Lady Audley’s Secret (1862)

Lady Audley’s Secret is brisk, vivacious reading. The book was a “sensation” in its heyday (hence the advent of the sensation novel), but without a doubt, it continues to have an impact in the modern day marketplace. Anything and everything, with regard to opinions and critical commentary, has been doled out in volumes, and it’s a fine pleasure to observe how the trend doesn’t seem to be letting up.

What pulled me in was the title. I mean, who doesn’t hope to discover the details of some juicy, deliciously-demonic secret? Yet as I let the novel soak into the pores of my literary mindset, I found myself drawn to the connection which forms between a despairing origin story, and the events which seem naturally to follow. Of course I was strung along by the narrative, whizzing through pages as I tore with my itchy fingers, but because I could relate to the origin story, I was intrigued by the unfolding behavior.

What we find when reading Lady Audley’s Secret are the effects of the psychology of poverty, when they evolve into the extremes. A girl is born into the throes of a money-less life and as can be imagined, the situation is to be deplored. Can anyone blame a person when the engines of sociopathy ignite under such circumstances? In a world where the privileged go flitting by, flaunting their lovely clothes and dazzling the eye with their lovely products and their polished jewels, is it a wonder that people are sometimes floored, wondering how it is that a person can be in dire need of even the most basic necessities, only to notice someone else who apparently has no worries, whatsoever?

Tent Camps of Northern California

The problems of poverty and class discrepancy don’t seem much different now, from that which is suggested in Braddon’s novel, as well as many other Victorian novels. Can it be imagined, the number of those to develop sociopathic tendencies in these areas?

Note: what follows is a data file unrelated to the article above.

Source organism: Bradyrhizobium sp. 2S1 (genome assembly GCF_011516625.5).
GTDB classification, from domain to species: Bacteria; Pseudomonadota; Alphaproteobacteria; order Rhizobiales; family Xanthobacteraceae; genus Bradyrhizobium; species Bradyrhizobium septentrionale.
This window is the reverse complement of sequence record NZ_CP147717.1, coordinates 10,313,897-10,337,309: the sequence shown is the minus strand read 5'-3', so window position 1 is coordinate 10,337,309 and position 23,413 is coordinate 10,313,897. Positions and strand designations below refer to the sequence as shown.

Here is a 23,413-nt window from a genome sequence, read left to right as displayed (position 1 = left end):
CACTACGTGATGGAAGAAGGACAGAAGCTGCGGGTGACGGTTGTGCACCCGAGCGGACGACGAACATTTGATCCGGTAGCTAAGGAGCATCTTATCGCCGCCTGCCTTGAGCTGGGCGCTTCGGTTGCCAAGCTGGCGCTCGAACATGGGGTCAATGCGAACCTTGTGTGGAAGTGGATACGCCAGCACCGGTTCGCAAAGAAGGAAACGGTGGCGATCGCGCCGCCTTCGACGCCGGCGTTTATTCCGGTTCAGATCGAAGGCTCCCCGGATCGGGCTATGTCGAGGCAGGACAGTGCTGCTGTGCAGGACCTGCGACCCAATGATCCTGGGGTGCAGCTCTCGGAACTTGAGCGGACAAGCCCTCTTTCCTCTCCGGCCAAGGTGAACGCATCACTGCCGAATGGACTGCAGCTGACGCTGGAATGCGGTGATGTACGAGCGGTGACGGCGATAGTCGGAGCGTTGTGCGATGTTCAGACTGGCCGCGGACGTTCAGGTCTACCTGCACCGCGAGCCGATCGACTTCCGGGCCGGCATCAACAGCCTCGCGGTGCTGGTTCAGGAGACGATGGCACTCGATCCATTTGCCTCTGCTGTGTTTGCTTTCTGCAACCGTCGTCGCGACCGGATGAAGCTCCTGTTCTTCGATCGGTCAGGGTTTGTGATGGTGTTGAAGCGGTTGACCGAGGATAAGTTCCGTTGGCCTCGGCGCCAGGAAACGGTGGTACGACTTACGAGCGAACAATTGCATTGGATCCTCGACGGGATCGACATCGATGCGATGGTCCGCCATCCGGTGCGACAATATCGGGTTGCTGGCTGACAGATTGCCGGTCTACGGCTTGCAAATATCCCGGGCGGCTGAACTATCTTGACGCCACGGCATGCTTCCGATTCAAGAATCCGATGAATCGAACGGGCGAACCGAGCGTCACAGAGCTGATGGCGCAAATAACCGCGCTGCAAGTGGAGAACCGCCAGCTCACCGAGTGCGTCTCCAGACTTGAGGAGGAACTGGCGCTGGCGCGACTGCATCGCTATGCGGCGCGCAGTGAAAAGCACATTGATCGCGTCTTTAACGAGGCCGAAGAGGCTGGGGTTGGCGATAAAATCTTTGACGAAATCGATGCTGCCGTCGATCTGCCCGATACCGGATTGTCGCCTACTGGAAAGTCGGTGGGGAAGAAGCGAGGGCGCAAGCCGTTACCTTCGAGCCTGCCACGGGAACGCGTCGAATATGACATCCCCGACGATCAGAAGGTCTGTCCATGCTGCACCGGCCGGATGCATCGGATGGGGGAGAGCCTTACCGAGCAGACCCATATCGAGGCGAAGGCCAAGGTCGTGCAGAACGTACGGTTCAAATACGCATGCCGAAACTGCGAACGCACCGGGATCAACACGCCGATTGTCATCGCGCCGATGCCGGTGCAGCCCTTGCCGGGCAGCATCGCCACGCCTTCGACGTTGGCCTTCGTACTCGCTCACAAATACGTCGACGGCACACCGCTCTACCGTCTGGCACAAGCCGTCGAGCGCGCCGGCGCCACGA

Lady Audley’s Secret embodies the notion of social frustration, the phenomenon which underscores certain levels of sociopathic behavior. Some people will do whatever it takes to climb up out of the muck, creating that modus operandi in which morality is forced to take a back seat. Life is too difficult, too depressing, too painful, and so to form a wall against the horrid ugliness seems a survival tactic. We sense the pain in the novel, the emotions springing from abandonment and dejection, which form the traumatic origins often associated with the sociopath. And then we watch as the essence of danger comes to loom in the air. “‘I do not believe she [Lady Audley] is mad,’ states Dr. Mosgrave. ‘…She has the cunning of madness, with the prudence of intelligence. I will tell you what she is…She is dangerous!'” (Braddon 321-323).

Though we know how the story goes, the end doesn’t leave us with a sense of justice. It becomes another phenomenon in and of itself, that tendency to look down upon the plight of those who’ve been born into less-than-desirable circumstances, and we say to ourselves, “Thank God that isn’t me.” Do we really know what we would do, how we would act, should the same happen to us?

As a masterpiece of the literary canon, Mrs. Braddon creates her narrative as a master painter approaches the canvas. The modern reader takes issue, the Victorian use of description as it is called, but the novel would not be what it is without it. Braddon leaves no stone unturned, and if her skills of describing the scenery are exquisite, her skill in coloring human emotion is none-the-less. The feelings of each character filters into our hearts as though we are a part of the story, and this is how we come to understand the Lady herself. She is perpetually superficial to the point of suspicion, so that when we experience her pulse-pounding anxiety, we understand the complexity of the human condition. Lady Audley is not superficial, she is protective, because she finally has what she has never had, and will go to any length to keep it.

Among all the commentaries and opinions, it is also because of the placement of the Lady’s behavior, as it is viewed under the microscope of elaborate language, combined with a view into how her behavior affects her emotionally, that we cannot wonder how Lady Audley’s Secret came to be the astonishing and long lasting success that it has come to be.

Braddon, Mary Elizabeth. Lady Audley’s Secret. 1862. Oxford University Press; Reissue edition, January 13, 2012.

Advertisements

4 thoughts on “Lady Audley’s Secret (1862)

      • Your thoughts on it have inspired me to read Lady Audrey’s Secret. When I was reading the post it reminded me of Edith Wharton’s House of Mirth and her character Lily Bart, except that Lily is born into a high class family that is poor.

Leave a Reply

Fill in your details below or click an icon to log in:

WordPress.com Logo

You are commenting using your WordPress.com account. Log Out /  Change )

Google photo

You are commenting using your Google account. Log Out /  Change )

Twitter picture

You are commenting using your Twitter account. Log Out /  Change )

Facebook photo

You are commenting using your Facebook account. Log Out /  Change )

Connecting to %s